Time magazine article on food tech in Israel diverts to attack Israel

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TIME Magazine recently covered Israel’s food tech industry in an article written by Aryn Baker. For reasons known only to him, he managed to include in this report a false accusation that Israel had “illegally annexed” territories in the West Bank. The full story is here: “Time Magazine Annexes the West Bank”, by Akiva Van Koningsveld, Algemeiner, December 7, 2022:

Why does it seem that journalists can only see Israel through the prism of the Arab-Israeli conflict?

Case in point: In a well-written story about the Jewish state’s food-tech industry, TIME Magazine Senior climate correspondent Aryn Baker felt compelled to connect Israel’s innovative spirit with the Palestinian issue.

Israel’s poultry and dairy industries supply more than 90% of domestic demand, but are dependent on imported grain that must reach abroad: borders with Lebanon and Syria are closed due to the ongoing conflict, and trade with neighboring Jordan and Egypt is almost non-existent due to political tensions over its illegal annexation of Palestinian territories in the West Bank.

There’s just one problem: Israel never moved to “annex” claimed Palestinian territory in the West Bank.

After the Six-Day War in 1967, a defensive conflict waged in response to Arab nations threatening Israel’s very existence, Israel found itself in control of large tracts of land previously held by, among other things from Jordan and Syria.

But Jerusalem refrained from extending sovereignty to the West Bank, which Amman had occupied for 19 years.

Instead, the Knesset passed the Judea and Samaria Emergency Regulations, which applied Israeli extraterritorial jurisdiction to Israeli citizens in the area while keeping pre-1967 laws in place. To this day, the disputed territory is governed by a mix of Ottoman, British Mandate and Jordanian laws, as well as Israeli military directives.

A proposal by then-Prime Minister Benjamin Netanyahu to apply Israeli civil law to the Jordan Valley and Jewish communities in the West Bank was protected in 2020, following the signing of the Abraham Accords with the United Arab Emirates and Bahrain. However, international legal experts disagree on whether Netanyahu’s plan would have amounted to illegal “annexation,” as the West Bank is not the legal territory of any other state, nor has it been since Israel’s independence in 1948.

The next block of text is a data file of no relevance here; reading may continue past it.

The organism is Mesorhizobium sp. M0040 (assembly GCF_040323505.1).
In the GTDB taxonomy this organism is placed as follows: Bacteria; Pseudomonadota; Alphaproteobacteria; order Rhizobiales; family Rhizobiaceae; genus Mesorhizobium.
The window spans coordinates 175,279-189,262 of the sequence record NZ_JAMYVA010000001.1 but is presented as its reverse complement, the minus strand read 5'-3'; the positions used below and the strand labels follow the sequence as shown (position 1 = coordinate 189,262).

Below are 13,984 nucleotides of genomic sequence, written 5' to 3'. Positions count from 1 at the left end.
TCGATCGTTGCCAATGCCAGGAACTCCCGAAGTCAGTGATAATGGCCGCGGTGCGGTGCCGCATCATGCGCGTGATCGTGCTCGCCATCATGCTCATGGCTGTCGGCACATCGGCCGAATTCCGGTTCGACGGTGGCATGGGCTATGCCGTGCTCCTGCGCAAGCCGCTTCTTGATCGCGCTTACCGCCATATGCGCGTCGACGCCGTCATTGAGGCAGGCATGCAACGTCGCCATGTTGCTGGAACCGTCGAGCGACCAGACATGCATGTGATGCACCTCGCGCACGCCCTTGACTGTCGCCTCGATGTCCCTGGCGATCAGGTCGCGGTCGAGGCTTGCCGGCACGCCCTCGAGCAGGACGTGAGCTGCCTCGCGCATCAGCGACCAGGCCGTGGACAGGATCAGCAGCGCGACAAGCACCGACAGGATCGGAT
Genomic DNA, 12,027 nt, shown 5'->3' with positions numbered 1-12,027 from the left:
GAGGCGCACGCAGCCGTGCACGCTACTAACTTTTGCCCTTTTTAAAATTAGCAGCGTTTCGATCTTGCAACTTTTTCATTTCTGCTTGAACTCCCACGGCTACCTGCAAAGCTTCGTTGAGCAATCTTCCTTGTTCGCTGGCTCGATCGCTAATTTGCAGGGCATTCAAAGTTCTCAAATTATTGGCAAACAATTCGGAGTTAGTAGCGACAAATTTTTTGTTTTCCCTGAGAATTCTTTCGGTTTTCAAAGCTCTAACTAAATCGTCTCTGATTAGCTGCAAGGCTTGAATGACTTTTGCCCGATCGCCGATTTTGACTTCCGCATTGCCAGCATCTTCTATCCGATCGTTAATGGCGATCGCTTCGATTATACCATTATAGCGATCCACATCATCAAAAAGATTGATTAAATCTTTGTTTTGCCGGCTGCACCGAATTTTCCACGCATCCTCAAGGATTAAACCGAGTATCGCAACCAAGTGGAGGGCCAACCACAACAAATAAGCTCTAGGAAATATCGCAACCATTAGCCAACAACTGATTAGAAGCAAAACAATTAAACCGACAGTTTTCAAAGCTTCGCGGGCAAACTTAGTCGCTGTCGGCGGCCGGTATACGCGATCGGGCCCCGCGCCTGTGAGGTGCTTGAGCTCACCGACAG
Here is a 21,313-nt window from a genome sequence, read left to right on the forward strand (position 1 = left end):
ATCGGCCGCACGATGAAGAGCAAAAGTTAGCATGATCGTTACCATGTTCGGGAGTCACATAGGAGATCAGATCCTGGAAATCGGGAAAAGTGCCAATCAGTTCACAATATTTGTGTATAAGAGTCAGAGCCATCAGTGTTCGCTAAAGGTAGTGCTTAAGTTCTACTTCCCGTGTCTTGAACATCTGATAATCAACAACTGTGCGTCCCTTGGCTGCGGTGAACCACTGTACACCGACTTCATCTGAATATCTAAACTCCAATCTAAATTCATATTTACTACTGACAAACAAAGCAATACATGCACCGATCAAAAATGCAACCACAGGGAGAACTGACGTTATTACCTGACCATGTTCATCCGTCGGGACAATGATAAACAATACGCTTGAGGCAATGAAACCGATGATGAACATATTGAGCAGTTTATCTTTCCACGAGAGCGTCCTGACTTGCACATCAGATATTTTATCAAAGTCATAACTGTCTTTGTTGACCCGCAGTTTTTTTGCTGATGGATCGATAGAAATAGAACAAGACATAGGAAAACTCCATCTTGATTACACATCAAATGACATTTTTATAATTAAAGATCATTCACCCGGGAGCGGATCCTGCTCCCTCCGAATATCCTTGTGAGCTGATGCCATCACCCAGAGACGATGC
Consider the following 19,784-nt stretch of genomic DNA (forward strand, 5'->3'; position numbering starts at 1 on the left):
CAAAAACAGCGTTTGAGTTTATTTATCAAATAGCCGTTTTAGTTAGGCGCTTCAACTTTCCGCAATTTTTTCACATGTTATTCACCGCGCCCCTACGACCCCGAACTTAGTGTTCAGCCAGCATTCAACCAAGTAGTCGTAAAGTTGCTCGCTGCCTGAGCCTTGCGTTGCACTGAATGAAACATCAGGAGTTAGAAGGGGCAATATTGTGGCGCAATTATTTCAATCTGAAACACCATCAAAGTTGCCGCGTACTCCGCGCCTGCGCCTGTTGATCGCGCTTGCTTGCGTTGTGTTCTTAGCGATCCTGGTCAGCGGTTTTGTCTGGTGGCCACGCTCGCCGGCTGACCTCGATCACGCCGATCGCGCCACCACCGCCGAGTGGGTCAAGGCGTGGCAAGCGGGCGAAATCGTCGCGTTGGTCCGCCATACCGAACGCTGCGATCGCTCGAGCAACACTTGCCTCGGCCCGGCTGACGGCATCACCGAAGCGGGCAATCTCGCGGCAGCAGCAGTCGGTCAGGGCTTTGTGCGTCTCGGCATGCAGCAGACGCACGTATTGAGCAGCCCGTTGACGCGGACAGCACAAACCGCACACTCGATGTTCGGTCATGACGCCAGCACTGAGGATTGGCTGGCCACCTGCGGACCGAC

It does not matter if the application of Israeli civil law to the Jordan Valley and to Jewish communities, but not Arabs, amounts to the “annexation” of those places. The issue became moot when Netanyahu shelved the plan. What prompted Aryn Baker to describe Israel’s “illegal annexation” of territory, which was completely gratuitous and had nothing to do with the rest of the sentence, or indeed the rest of her article? But just as irritating, why would Baker, who is neither a correspondent nor an expert on the Middle East (he covers climate change and the environment), drag into his article on Israel’s food-tech industry any mention of “annexation”? absolutely? It is as if a sports columnist added to his account of a FIFA soccer match that “Messi’s style of play is like that of his Argentine compatriot, the late soccer star Luigi Maradona, who famously said that “in my heart I am Palestinian.”

The claim that “Israeli trade with neighboring Jordan and Egypt is almost non-existent” is equally false. In fact, the last two years have seen increased economic cooperation between Jerusalem, Amman and Cairo, even as Palestinian-Israeli tensions have escalated.

In 2021, the Israeli and Jordanian finance ministers met for the first time in a decade, and the countries have since announced their intention to open a joint Israeli-Jordanian industrial and employment zone. Meanwhile, about six months ago, Israel’s Ministry of Economy and Industry stated that Israel and Egypt expect to reach $700 million in annual bilateral trade in the next three years.

Far from trade between Israel and Egypt and Jordan being “almost non-existent”, as Baker claims, in 2020 Israel bought $220 million worth of goods from both countries, and Israel’s Ministry of Economy and Industry has forecast that the Bilateral trade between Egypt and Israel will reach $700 million by 2025. A minute of looking up “Israel” and “Egypt” and “trade” together would have prevented Baker from making such an egregious mistake. He apparently couldn’t be bothered.

Within hours of TIME’s publication of “How Israel Became the Global Center for Alternative Meat Technology,” we tagged the magazine in a tweet pointing out the two inaccuracies. In addition, we contacted the point of sale directly by email. As of this writing, we have yet to receive a response.

TIME Magazine, so rich and employing so many layers of editors to check reporters’ stories for errors, somehow let two such major errors in Aryn Baker’s article go unchallenged. Where was the editor who should have spent a minute looking to find out, if he didn’t already know, that Israel never “annexed” territory in the West Bank? And where was the editor who, with another minute of searching for “Israel” and “Egypt” and “trade”, would have prevented Baker from making such an egregious mistake as claiming that trade between Israel and the two Arab states was “almost non-existent”? when it amounted, already in 2020, to hundreds of millions of dollars? Apparently, that publisher, like Baker himself, couldn’t be bothered. And finally, where was the questioning of Baker’s bizarre decision to include a reference to Israel’s “illegal annexation” of the West Bank territory, clearly malicious (mis)information deliberately placed in a story that had nothing to do with it? do with Israel? -Palestinian dispute?

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